In discussions about the most inspiring figures in product design, the same names often get all the attention — think James Dyson and Steve Jobs. But at Flynn Product Design, we like to do things a little differently. To us, great design isn’t just about innovation; it’s about having a positive societal impact. We had this in mind when curating our list of the top 9 product designers (past and present).
In no particular order, here they are:
1. Buckminster Fuller
It would almost be quicker to list what Buckminster Fuller isn’t known for. As well as an architect and designer, Fuller was a renowned futurist, philosopher, writer, and more. His underlying goal was to use his ideas and designs to help humanity and solve problems, including environmental destruction and poverty. While he may not have single-handedly overcome these complex issues during his lifetime, he certainly made significant progress and inspired the next generation. Examples of his ground-breaking creations include the energy-efficient, affordable Dymaxion House and geodesic domes, which distribute weight equally while using minimal design materials.
2. Isambard Kingdom Brunel
As Bristolians, omitting Isambard Kingdom Brunel from our list would practically be blasphemy. Often considered one of Britain’s best engineers, Brunel has quite the legacy. In the nineteenth century, he was a key figure for flagship projects such as the Great Western and Cornwall Railways. He aimed for his railways to fit in with nature, which he achieved by designing viaducts and tunnels to hide them, and devised ingenious constructions to solve problems. These included designing a Great Cylinder to act as a coffer dam to make a pier in a river.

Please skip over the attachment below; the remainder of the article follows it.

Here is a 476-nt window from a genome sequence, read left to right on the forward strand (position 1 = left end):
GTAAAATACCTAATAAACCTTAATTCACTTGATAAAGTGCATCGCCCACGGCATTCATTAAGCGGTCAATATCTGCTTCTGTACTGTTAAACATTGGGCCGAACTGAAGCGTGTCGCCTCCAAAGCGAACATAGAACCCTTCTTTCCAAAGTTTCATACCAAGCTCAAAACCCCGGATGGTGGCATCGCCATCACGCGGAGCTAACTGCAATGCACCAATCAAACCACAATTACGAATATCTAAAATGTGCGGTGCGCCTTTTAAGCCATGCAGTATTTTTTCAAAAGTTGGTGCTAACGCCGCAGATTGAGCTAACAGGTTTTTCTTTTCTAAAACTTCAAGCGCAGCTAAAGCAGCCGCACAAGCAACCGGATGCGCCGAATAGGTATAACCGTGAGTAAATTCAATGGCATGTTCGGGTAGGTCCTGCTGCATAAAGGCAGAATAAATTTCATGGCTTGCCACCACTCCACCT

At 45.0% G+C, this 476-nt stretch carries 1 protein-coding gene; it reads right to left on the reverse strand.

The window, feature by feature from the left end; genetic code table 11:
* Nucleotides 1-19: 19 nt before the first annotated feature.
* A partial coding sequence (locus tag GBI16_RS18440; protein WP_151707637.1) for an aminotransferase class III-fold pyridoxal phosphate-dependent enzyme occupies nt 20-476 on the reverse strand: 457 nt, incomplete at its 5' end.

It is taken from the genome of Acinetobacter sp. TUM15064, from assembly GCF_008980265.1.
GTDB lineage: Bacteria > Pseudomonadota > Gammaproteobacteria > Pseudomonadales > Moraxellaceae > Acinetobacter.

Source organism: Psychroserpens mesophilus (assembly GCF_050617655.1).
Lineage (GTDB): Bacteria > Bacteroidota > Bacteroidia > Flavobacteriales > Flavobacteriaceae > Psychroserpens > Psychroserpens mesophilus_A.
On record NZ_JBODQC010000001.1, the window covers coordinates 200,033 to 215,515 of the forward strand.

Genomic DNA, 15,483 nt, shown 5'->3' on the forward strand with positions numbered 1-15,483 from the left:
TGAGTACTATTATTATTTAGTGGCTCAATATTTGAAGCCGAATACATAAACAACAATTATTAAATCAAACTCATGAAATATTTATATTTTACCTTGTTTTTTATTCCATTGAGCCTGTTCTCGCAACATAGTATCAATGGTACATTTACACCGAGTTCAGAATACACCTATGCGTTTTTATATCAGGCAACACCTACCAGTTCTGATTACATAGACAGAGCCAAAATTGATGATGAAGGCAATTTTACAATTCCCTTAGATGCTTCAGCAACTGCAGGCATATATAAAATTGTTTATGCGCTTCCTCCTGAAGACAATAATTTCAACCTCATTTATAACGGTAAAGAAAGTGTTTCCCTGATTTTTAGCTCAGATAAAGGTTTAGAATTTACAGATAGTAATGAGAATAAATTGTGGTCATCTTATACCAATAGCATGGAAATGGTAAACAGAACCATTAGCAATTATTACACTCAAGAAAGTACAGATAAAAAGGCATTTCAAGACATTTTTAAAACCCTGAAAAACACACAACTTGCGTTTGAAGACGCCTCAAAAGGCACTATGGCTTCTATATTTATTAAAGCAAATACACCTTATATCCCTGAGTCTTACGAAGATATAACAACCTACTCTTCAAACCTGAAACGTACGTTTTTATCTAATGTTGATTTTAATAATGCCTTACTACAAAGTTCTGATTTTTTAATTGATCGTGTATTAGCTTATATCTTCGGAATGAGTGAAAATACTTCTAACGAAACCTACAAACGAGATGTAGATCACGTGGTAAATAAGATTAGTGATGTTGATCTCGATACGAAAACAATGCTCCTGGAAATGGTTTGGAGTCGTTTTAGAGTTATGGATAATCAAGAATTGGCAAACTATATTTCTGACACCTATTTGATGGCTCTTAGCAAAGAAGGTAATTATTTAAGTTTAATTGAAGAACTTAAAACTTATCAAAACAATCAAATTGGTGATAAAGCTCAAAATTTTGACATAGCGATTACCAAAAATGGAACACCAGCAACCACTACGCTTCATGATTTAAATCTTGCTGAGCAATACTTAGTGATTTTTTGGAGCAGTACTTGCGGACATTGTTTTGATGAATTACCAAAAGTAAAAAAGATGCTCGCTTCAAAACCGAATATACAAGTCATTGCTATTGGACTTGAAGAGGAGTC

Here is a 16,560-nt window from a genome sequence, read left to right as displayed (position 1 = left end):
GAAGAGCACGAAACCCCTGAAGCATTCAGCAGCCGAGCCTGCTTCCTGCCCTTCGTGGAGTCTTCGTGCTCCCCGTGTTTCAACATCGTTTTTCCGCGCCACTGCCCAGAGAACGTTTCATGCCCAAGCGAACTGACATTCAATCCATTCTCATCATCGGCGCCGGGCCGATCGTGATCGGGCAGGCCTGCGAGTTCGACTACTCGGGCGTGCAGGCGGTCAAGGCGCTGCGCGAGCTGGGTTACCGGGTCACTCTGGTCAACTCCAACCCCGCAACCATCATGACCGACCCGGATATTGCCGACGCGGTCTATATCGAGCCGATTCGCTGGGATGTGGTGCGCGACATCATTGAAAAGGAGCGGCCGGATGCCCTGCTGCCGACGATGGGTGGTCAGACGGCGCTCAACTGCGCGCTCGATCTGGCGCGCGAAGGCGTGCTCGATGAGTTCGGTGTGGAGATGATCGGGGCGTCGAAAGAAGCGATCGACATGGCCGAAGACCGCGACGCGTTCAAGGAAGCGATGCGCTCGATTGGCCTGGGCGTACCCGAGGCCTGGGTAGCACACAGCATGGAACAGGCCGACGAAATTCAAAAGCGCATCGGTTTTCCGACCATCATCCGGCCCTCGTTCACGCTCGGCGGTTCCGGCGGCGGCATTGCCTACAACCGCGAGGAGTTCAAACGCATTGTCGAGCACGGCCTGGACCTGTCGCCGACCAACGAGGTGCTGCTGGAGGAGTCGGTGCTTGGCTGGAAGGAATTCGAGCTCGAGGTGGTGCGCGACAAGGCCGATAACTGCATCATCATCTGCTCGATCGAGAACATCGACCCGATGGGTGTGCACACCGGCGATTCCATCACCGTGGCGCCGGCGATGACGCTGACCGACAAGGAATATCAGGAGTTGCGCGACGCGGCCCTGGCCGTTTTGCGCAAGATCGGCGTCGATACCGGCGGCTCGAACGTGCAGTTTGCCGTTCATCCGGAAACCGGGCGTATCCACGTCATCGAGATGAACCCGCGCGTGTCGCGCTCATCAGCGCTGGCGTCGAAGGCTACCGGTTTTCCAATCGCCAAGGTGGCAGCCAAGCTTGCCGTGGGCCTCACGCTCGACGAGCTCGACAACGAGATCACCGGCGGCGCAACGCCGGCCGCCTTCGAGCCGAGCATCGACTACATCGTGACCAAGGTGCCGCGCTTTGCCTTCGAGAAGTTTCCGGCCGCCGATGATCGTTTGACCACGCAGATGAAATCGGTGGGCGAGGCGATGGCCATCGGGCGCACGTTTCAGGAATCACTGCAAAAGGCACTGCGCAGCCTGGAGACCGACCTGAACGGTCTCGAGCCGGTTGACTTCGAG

3. Christian von Koenigsegg
Even if you’re not a petrolhead, it’s hard to deny that automaker Christian von Koenigsegg has achieved some impressive feats in his time. Despite not having a background in the automotive trade, his commitment to creating a great product led to him making an innovative, simplistic, and high-performing design that went on to compete with the most prestigious brands in the world. The designer’s cars now compete with the likes of Ferrari due to their exclusivity and bespoke nature (to this day, less than 150 have been made).Plus, its engines are said to last a thousand years or more — about as close to sustainability as a hypercar can get.
4. Victor Papanek Papanek
is known for his social and ecological approach to design, which he laid out in his book “Design for the Real World” — still one of the world’s most popular works in its category. The designer has challenged consumerism and talked about the social side of design and how it can be as a political tool. For instance, he has designed items for the home the home that are recycled, affordable, and easy to make — promoting a more conscientious approach than the mainstream.
5. David Lewis David Lewis